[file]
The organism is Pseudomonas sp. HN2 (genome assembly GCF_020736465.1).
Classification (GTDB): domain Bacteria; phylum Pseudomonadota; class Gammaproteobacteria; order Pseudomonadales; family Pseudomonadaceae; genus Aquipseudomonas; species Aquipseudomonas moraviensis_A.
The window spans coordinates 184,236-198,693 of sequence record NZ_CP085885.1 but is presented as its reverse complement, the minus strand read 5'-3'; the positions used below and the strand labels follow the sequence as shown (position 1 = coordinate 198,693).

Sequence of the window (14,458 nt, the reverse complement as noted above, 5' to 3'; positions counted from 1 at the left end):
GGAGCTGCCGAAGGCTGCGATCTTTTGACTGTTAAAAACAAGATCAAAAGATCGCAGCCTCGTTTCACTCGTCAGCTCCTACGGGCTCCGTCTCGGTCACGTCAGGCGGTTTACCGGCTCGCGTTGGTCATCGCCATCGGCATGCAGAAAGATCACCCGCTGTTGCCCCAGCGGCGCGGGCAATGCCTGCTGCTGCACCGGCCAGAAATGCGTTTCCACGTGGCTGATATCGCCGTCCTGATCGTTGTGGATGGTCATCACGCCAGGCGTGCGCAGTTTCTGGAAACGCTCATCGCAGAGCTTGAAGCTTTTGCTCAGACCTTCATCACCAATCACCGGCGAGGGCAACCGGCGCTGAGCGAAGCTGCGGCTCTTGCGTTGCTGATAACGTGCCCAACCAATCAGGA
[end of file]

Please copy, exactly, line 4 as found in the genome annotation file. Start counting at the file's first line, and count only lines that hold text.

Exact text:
Sequence of the window (14,458 nt, the reverse complement as noted above, 5' to 3'; positions counted from 1 at the left end):